After a full day in the office, we ended up doing what would turn to be our only real tourist activities of the whole week. We walked across the street to a shopping mall where had a classic lunch of Indian thalis and did a bit of souvenir shopping. After work we went to the Shilparaman market where we did some more souvenir shopping from local vendors. Rao gave me a quick lesson in not accepting the initial price at our first stall and after that I did my own haggling. I bought souvenirs for various people and one small thing for myself (a fleur de lis necklace that reminded me of the logo of my alma mater, the University of Louisiana at Lafayette.) After this we turned in and readied ourselves for the big event the next day.

One detail that eased logistics for us was that the event space was also the hotel at which were staying. This reduced a lot of fear of failing to bring key elements when the room was a short elevator ride away. We got into the space nice and early to check out arrangements, verify we could connect to the projectors and all the small details that weighs down one’s mind when running such an event.B Although the event was advertised as starting at 10 AM with registration from 9:30 to 10 AM, a hard-core crowd was there by 8:30. I felt a little bad for them sitting there for all that time and talked to them a bit as I could while also getting the event ready.

When showtime began, we had a nice healthy crowd that filled up the meeting space. Rao did the introduction and talked about the platform and our business, why we are interested specifically in India as a market and about the developer ecosystem. After that, it was time for the Application Development Workshop. This was prepared by fellow Developer Evangelist Jason McKee in an adaptation of some of the existing training courses available on the Developer Portal. The workshop was a satisfying experience for pretty much everyone. The course was designed to touch most of the areas of concern to a developer on the ServiceNow platform. It has a ramp that starts at the very beginning of creating an app and tables and increases in complexity over the 4 hours by adding business logic and eventually getting into Service Portal pages and widgets as well as external integrations. One of my personal fears was that we would get too many people too advanced for the material, and that they would be bored and have a negative experience. In practice that wasn’t a problem. Even the people who had previously created applications seemed to get value out of the course. I asked as many people as I could and not one person had the bad experience I feared.

After a full morning and afternoon with the workshop, we transitioned into some more presentational material. Rao talked more about the ecosystem then Jack went into his Istanbul tools talk. It should be noted that unlike me, Jack does not have a job that requires staying current on these tools. Because he and his team work on instances that are below the Istanbul release, these presentations required a crash course in the tools because he doesn’t use them day to day. He gave a great presentation on the Automated Testing Framework with a solid demo that impressed the audience. After that he presented the Script Debugger and also impressed the crowd with that one.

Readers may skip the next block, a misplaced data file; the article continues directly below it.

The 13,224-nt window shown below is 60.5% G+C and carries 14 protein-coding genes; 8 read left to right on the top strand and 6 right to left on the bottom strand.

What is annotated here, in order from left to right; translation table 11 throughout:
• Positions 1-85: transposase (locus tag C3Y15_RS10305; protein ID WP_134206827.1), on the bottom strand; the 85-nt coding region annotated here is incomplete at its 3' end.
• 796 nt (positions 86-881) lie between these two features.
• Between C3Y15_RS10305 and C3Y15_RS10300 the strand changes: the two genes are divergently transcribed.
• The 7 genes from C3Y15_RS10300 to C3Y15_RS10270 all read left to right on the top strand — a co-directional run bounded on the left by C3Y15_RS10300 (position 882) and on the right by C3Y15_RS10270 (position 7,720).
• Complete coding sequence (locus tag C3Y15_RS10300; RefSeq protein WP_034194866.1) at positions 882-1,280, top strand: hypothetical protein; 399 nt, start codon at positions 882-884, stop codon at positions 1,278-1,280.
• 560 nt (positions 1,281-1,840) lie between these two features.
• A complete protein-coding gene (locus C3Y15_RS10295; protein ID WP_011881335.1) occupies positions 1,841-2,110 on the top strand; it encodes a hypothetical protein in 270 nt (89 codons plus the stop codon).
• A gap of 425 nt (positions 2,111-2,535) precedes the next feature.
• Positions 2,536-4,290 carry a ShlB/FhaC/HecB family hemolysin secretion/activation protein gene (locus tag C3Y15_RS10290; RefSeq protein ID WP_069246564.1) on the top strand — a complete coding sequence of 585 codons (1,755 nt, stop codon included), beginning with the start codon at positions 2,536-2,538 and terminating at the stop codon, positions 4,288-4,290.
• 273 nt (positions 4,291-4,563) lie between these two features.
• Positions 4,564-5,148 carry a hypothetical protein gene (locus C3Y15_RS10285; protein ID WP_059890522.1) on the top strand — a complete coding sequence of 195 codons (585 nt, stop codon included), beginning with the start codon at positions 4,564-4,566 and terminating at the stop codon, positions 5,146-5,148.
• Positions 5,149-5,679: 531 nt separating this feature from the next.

After that I gave my Service Portal presentation. Although I had been through the material in preparation, I didn’t factor in that during the workshop almost all of the room had walked through the basic architecture of Pages and Widgets. I called some audibles and cut a lot of material on the fly to make it more reasonable for that audience. Rather than demonstrate the Widget Editor, I focussed on demos of some of the more advanced widgets I have built and discussed how to bring in third party Angular and JavaScript libraries to extend functionality. I had been warned to expect some reluctance of the crowds to speaking up with questions from the floor. In fact, we got a lot of question about all the content of the afternoon presentations. It was quite gratifying the high level of engagement of all the attendees at all of the events this week.

And with that, we ended the day portion of Developer Day Hyderabad. I will continue this travelogue with part 2, starting from the evening ServiceNow Developer Meetup in Hyderabad.

I hope you enjoy this recounting of our experience. If you attended one of these events, feel free to chime in with your experiences in the comment section of this or any of the posts in this series.